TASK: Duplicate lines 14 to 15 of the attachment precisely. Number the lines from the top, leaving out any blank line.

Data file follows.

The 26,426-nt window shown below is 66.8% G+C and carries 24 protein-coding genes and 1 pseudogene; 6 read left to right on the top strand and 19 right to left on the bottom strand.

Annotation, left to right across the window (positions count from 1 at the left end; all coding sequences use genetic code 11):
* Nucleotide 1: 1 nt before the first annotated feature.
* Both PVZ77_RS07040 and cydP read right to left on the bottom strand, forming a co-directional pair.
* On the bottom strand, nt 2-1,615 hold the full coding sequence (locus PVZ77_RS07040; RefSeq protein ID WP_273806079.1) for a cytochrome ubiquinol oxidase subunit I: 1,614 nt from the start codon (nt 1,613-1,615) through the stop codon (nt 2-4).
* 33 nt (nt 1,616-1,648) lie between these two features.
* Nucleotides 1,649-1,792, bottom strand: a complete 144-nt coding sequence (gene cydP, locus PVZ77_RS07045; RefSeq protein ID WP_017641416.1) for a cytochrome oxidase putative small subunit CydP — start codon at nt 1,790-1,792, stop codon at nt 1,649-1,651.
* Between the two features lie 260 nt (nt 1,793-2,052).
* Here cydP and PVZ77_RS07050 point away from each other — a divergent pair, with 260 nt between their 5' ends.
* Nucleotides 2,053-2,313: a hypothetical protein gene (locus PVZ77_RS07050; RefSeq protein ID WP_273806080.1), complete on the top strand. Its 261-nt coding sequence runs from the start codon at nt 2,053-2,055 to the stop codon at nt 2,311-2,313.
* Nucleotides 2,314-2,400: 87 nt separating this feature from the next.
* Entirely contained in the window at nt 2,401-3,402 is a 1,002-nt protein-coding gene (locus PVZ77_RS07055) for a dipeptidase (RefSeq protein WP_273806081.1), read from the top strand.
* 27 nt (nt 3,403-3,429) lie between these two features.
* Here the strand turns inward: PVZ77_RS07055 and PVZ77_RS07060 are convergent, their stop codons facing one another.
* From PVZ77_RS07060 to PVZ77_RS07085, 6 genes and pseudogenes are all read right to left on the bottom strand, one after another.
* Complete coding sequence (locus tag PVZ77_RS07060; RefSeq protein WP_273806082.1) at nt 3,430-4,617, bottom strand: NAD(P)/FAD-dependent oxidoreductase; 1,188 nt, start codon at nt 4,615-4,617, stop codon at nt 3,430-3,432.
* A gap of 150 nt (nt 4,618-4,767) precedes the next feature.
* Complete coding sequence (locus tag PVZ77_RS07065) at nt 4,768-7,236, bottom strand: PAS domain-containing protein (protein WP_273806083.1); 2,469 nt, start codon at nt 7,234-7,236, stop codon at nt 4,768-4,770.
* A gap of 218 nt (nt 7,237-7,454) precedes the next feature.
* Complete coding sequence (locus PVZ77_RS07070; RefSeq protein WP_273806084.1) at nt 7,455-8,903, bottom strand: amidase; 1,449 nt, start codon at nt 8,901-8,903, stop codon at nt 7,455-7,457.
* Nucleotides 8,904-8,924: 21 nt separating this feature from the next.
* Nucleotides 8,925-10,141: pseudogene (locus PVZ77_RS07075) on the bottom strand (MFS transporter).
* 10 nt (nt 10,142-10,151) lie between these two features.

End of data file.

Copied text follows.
* Here the strand turns inward: PVZ77_RS07055 and PVZ77_RS07060 are convergent, their stop codons facing one another.
* From PVZ77_RS07060 to PVZ77_RS07085, 6 genes and pseudogenes are all read right to left on the bottom strand, one after another.